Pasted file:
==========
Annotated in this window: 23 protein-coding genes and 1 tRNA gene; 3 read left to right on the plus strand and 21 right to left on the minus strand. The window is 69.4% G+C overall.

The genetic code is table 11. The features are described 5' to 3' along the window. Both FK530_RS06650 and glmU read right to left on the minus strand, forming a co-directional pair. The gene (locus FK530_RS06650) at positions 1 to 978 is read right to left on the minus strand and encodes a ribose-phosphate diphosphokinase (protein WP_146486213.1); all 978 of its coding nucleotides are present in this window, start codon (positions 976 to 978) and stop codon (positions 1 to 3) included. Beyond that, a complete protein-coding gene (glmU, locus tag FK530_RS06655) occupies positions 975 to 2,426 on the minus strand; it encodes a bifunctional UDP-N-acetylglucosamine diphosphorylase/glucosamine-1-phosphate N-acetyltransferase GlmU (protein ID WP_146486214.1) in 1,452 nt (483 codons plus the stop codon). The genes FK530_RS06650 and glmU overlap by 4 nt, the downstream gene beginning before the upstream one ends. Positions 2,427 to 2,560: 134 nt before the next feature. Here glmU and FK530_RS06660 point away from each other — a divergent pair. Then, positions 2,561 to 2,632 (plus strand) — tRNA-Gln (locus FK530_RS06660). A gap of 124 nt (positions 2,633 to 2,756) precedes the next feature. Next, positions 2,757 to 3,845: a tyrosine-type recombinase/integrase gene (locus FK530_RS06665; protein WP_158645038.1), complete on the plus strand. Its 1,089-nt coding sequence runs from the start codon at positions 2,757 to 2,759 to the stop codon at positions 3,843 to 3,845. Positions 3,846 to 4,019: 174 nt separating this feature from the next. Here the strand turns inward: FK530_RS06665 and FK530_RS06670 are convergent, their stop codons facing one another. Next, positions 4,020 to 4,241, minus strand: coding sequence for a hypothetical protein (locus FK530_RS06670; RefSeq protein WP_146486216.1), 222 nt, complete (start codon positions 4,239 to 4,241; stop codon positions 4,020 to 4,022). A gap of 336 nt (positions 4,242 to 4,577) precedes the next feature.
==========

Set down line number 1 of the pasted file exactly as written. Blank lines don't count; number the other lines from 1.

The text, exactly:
Annotated in this window: 23 protein-coding genes and 1 tRNA gene; 3 read left to right on the plus strand and 21 right to left on the minus strand. The window is 69.4% G+C overall.